Before retiring to the tent there was one last task we had to do…suspend our food, pots and garbage from a tree so a bear wouldn’t help himself to them. We have never had to do this before as we always stored our food in the campsite outhouses. I tied a stone to end of a piece of rope and threw it over the highest branch I could reach. Then Simon tied the rope to the bags and hoisted them up until they were about 10 feet off the ground, and tied the rope to the tree trunk. I could hear the wind rustling the bags through the night and my heart would start pounding in my chest thinking that a bear was trying to get at them.

It was a relief to get inside the tent and curl up inside our warm sleeping bags. I checked the temperature outside before we came into the tent and it was about 10 degrees. After we were inside the tent for about an hour I took a temperature reading and it was about 18 degrees so we were quite comfortable. I drifted off and had a nap while Simon read a book.

A short time later I awoke to fierce winds blasting our tent. The sound of the wind was frightening – it was a loud roar like I’ve never heard before. Then the downpour came. The rain pummeled our tent so hard that we could barely hear what the other was saying. Then as if that was not enough, it began to thunder and lightening. The thunder was so loud it shook the ground beneath us. The lightening lit up the inside of our tent like it was daylight – I’m sure the lightening strikes were right on top of us. I was absolutely terrified that a tree was going to fall down on top of us or that we’d be struck by lightening. I was crying with fear while Simon snored away!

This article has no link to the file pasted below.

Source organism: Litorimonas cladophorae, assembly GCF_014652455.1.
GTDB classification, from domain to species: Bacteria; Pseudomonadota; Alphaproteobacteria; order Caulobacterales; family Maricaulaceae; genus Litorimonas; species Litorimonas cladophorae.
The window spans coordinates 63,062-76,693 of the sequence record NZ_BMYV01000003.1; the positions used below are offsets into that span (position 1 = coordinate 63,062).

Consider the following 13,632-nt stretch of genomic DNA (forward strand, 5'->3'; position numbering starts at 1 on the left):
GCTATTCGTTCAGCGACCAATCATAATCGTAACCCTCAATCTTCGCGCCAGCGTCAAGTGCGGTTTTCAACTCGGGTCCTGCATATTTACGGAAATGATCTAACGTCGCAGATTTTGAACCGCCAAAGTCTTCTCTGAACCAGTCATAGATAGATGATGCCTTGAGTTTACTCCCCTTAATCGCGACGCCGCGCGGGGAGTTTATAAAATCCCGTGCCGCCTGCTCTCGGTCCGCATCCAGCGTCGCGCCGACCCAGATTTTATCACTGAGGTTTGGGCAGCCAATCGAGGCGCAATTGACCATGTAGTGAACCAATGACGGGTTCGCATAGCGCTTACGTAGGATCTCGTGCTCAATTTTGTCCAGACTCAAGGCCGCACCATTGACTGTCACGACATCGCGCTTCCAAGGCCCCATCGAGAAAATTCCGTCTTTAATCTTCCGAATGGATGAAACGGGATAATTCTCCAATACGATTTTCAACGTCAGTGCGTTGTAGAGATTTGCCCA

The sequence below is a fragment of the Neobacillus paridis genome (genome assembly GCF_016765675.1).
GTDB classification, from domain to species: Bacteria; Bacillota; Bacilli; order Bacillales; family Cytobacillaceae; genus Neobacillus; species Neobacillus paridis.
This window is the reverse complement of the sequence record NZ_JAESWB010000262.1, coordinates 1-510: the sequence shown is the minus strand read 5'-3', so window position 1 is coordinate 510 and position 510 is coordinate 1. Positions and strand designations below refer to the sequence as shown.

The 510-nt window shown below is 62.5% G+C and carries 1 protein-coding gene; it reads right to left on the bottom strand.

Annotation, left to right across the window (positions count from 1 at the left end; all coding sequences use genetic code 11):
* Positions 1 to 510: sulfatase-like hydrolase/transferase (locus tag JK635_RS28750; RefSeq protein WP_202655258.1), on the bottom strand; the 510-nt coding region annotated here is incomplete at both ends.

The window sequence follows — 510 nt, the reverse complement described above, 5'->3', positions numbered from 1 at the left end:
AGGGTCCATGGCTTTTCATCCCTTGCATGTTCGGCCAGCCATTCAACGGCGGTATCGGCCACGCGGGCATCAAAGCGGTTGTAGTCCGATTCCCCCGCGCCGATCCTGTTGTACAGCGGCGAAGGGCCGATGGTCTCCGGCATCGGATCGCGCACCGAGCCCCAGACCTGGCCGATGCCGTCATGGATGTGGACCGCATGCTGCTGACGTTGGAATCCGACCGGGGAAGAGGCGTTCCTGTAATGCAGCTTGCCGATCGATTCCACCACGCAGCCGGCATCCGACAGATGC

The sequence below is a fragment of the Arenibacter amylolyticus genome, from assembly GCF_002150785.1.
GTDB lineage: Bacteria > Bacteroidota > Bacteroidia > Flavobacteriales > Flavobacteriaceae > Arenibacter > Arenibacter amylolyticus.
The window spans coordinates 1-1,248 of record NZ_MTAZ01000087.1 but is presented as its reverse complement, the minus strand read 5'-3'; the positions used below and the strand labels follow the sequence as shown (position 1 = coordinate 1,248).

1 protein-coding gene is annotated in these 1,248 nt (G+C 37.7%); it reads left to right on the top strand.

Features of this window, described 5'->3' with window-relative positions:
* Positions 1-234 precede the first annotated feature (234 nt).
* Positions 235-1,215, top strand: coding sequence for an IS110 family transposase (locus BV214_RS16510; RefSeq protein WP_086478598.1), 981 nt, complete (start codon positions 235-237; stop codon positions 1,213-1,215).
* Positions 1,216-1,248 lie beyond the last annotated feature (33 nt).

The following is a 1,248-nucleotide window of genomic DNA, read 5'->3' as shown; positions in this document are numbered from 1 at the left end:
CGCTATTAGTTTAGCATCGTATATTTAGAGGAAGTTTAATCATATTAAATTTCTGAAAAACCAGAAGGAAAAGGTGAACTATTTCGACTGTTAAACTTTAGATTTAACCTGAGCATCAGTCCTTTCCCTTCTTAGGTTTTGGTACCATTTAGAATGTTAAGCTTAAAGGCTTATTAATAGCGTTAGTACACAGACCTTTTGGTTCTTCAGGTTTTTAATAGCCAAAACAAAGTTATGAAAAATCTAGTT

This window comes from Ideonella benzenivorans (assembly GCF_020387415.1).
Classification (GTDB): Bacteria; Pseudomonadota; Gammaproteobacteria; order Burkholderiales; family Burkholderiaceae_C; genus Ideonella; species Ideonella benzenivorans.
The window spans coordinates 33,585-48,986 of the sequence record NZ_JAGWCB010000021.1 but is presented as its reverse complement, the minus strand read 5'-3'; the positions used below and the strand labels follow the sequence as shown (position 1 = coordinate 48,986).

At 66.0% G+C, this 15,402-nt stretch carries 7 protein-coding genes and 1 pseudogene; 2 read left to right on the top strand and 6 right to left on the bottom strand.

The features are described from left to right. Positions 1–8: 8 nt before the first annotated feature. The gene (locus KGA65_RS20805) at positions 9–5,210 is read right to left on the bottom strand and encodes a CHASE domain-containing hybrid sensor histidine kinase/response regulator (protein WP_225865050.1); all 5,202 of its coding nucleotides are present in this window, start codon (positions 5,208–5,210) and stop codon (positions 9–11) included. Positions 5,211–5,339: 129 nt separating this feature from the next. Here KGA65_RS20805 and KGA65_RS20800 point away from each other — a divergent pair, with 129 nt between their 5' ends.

I did not sleep much at all that night. I think I may have fallen asleep around 4:00 a.m. for a couple of hours. We had planned to get up at 6:00 a.m., thinking the winds would have subsided by then and we’d be able to paddle out. Imagine how we felt when we peeked outside the tent to see whitecaps on Peskowesk. We went back inside for a couple of more hours, pondering what we should do. We finally decided to take the canoe and all the gear back to Site 38 (across that horrible portage trail), leave everything there and hike the 18 km stretch of the Liberty Lake Trail back to the Mersey parking lot where our car was. We estimated it would take us about 3.5 to 4 hours. We stowed our packs in the outhouse and put the canoe near the woodpile. We were so upset and anxious to get out of there that we decided not to waste time eating breakfast. We just took one bottle of water, the map, compass and a dry sack containing my camera and some other essentials and started walking.

This part of the trail was very wet and rough going. After walking for about an hour, it started to rain. I was exhausted, sore and hungry and the thought of another 3 hours to go in the rain was doing me in. I started to cry. Simon was like a coach pushing me to go farther, telling me to think of the feast we’re going to have at McDonald’s as soon as we get out of here. lol He kept telling me to think of cheeseburgers, fries, coke, milkshakes, apple pies and ice cream sundaes. That tactic seemed to work as the more I thought about McDonalds the better my muscles seemed to work. Then the rain stopped, and after no rain for about an hour I commented to Simon “thank goodness the rain stopped.” Within five minutes of my saying that, it started to rain again. He finally told me to stop talking about the weather because every time I commented on it something bad happened.